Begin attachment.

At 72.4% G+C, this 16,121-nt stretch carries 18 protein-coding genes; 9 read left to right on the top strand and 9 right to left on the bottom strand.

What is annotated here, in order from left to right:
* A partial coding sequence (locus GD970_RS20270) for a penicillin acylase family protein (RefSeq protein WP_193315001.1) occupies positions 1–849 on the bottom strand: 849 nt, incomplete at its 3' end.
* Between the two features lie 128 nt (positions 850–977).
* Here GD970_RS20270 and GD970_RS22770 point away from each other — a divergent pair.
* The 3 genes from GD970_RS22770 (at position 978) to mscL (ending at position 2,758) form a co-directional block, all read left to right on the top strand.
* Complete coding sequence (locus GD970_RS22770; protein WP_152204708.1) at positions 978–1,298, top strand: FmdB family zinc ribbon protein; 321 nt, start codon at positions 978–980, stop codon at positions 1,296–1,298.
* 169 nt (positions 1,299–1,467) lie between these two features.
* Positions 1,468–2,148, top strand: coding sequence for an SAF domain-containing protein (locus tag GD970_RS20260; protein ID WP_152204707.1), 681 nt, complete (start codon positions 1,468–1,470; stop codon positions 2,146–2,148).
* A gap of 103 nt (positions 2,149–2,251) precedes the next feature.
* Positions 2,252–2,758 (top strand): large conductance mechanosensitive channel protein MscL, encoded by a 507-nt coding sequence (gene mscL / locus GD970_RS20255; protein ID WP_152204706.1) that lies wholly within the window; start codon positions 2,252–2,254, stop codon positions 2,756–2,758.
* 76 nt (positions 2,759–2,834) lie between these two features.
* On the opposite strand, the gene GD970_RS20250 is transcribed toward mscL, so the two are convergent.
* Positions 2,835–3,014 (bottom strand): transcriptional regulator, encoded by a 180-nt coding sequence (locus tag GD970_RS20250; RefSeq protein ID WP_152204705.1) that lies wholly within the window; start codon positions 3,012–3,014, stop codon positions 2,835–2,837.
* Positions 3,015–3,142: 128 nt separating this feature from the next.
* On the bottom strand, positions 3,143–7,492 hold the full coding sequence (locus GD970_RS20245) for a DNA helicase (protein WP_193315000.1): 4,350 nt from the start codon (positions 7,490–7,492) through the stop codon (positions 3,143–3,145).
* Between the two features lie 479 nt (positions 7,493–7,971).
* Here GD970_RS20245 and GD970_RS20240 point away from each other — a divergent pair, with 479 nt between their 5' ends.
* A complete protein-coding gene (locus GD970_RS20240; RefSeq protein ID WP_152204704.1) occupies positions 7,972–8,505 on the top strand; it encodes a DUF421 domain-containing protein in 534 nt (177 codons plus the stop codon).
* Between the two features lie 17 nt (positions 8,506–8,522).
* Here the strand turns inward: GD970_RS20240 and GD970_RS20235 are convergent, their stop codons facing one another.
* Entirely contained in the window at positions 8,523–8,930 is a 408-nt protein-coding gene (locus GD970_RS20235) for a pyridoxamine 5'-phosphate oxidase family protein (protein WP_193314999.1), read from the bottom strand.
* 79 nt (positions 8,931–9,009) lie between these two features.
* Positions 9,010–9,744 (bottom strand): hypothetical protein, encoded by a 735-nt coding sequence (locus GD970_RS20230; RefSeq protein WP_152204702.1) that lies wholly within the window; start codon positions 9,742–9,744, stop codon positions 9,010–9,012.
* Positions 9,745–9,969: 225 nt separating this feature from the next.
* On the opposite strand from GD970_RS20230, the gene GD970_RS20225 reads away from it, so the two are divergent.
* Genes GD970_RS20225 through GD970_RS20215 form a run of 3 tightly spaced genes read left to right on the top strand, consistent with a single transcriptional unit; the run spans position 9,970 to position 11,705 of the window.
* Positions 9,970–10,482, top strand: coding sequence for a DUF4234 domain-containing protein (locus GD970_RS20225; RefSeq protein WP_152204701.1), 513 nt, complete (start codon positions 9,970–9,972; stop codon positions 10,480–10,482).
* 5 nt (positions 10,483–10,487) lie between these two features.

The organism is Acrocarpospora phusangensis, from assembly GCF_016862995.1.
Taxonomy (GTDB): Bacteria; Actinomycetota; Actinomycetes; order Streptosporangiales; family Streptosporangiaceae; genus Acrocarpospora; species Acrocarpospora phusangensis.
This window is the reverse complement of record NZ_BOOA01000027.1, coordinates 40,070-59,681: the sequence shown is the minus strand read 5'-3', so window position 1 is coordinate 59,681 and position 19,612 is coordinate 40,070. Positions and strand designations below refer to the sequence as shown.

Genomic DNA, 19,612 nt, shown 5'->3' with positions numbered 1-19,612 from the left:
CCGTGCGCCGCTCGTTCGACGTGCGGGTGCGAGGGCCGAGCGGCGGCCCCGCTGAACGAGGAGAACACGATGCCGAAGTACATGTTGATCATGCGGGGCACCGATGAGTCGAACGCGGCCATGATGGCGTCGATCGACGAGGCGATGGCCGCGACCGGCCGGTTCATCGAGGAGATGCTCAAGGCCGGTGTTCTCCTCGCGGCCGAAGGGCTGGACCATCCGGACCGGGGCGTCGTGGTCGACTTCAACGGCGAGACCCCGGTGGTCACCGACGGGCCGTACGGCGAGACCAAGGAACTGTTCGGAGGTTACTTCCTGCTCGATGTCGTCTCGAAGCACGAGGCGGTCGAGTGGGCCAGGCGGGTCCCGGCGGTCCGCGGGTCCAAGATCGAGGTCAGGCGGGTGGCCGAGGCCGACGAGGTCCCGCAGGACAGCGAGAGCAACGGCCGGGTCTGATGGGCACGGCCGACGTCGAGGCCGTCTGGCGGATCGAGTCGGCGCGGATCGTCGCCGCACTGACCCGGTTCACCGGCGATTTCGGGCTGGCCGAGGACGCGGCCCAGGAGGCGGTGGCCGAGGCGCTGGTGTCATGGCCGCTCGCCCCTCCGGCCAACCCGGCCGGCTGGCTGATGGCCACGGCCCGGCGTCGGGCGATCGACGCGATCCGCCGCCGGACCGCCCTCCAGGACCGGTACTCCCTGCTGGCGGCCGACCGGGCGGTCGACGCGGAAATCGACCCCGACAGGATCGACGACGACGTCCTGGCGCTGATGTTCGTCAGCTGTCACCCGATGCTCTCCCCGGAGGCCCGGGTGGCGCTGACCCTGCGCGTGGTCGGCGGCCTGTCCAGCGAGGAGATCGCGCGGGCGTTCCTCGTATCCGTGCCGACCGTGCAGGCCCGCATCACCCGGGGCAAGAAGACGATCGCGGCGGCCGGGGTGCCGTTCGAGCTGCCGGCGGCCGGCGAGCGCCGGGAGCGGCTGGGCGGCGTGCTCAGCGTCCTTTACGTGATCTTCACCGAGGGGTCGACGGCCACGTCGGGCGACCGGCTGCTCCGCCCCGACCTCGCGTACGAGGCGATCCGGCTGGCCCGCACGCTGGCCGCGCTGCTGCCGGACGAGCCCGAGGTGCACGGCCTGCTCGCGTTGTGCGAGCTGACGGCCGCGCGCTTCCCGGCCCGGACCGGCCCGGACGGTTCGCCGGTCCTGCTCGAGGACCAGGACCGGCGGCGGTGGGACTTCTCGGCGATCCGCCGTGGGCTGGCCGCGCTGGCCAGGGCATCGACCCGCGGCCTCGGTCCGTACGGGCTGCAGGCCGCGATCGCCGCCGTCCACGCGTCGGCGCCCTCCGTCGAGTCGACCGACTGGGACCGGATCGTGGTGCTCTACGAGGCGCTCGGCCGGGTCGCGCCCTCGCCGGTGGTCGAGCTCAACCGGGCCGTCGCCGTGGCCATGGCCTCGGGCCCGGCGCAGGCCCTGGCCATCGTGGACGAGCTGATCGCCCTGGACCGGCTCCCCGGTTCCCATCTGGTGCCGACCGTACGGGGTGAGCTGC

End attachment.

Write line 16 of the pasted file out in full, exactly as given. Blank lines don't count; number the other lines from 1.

* On the bottom strand, positions 3,143–7,492 hold the full coding sequence (locus GD970_RS20245) for a DNA helicase (protein WP_193315000.1): 4,350 nt from the start codon (positions 7,490–7,492) through the stop codon (positions 3,143–3,145).